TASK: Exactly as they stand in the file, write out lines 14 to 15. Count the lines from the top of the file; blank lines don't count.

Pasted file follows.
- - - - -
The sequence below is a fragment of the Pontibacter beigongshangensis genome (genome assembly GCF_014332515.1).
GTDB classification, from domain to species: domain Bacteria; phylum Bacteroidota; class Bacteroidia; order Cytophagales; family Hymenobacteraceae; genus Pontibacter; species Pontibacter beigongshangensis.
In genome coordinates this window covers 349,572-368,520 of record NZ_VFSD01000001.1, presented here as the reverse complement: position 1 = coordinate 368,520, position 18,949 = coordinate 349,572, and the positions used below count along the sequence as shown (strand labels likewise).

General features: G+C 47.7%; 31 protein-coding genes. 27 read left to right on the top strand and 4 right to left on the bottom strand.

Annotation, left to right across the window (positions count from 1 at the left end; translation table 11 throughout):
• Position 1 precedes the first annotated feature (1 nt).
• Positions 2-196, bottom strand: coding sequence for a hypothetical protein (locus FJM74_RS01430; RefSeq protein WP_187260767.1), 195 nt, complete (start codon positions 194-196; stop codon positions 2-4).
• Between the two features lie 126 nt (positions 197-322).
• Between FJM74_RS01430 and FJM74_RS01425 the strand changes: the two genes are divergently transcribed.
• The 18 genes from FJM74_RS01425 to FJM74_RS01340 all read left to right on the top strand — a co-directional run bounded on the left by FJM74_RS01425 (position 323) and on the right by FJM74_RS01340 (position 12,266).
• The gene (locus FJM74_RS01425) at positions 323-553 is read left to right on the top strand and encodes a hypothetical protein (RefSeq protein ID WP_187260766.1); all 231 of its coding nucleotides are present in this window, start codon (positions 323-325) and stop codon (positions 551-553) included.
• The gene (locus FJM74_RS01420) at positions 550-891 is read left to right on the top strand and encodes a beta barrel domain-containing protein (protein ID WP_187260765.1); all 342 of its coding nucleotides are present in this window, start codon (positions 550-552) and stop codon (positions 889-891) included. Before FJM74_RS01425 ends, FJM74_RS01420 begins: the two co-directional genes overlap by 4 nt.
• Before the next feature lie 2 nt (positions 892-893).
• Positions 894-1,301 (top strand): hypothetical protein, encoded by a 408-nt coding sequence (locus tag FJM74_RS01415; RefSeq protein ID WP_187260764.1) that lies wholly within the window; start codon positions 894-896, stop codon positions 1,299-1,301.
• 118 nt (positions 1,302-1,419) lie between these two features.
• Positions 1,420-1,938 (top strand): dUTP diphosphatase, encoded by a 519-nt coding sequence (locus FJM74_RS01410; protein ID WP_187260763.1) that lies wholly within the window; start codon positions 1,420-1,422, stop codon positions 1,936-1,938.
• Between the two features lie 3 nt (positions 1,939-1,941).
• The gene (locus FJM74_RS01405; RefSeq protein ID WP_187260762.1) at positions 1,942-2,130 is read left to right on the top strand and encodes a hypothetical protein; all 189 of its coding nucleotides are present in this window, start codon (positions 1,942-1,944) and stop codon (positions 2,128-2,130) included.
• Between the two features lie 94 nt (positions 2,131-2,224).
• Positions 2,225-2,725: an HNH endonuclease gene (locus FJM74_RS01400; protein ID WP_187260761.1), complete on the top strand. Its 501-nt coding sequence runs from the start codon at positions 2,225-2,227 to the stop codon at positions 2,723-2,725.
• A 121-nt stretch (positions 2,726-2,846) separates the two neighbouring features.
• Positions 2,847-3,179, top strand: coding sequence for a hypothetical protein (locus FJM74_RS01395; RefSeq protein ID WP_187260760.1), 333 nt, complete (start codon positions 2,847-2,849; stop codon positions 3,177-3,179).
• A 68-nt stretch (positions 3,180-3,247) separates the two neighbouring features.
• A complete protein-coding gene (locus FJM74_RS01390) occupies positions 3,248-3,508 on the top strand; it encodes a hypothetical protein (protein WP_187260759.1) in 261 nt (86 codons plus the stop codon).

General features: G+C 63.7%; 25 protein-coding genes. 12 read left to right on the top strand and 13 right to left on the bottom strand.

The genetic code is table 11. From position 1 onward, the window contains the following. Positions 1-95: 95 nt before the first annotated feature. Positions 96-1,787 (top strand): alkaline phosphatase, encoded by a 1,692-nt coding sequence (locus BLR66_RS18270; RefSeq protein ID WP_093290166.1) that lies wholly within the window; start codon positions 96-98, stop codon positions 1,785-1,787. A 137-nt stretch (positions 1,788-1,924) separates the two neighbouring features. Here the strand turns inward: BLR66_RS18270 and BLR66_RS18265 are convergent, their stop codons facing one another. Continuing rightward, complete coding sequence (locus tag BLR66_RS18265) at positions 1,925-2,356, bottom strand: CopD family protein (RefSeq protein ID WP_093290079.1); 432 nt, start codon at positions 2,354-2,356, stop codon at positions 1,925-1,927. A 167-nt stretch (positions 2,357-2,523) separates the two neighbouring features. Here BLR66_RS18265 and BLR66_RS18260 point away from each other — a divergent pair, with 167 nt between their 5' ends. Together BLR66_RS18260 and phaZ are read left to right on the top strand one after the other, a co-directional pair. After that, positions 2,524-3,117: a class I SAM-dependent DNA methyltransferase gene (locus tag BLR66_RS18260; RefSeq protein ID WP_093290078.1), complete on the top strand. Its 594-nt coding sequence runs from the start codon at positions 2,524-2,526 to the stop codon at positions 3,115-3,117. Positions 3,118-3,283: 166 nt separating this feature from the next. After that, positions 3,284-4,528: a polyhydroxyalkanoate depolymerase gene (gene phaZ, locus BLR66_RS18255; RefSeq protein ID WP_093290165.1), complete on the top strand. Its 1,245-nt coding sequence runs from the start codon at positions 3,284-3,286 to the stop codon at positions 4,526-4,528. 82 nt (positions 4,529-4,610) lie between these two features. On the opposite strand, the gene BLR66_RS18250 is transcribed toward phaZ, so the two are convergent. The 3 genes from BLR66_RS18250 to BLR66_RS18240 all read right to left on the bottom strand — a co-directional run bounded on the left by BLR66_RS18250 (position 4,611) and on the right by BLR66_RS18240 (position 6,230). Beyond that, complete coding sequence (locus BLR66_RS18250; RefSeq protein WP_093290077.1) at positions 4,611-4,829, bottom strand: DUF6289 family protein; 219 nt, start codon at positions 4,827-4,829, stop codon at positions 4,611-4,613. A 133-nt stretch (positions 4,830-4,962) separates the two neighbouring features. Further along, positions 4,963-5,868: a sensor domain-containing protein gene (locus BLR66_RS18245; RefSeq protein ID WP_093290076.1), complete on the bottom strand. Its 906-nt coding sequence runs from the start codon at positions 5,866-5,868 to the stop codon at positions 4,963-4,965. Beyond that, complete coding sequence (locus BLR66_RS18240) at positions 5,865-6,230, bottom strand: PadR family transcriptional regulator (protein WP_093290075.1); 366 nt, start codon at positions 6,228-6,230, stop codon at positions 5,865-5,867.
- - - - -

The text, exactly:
• Positions 894-1,301 (top strand): hypothetical protein, encoded by a 408-nt coding sequence (locus tag FJM74_RS01415; RefSeq protein ID WP_187260764.1) that lies wholly within the window; start codon positions 894-896, stop codon positions 1,299-1,301.
• 118 nt (positions 1,302-1,419) lie between these two features.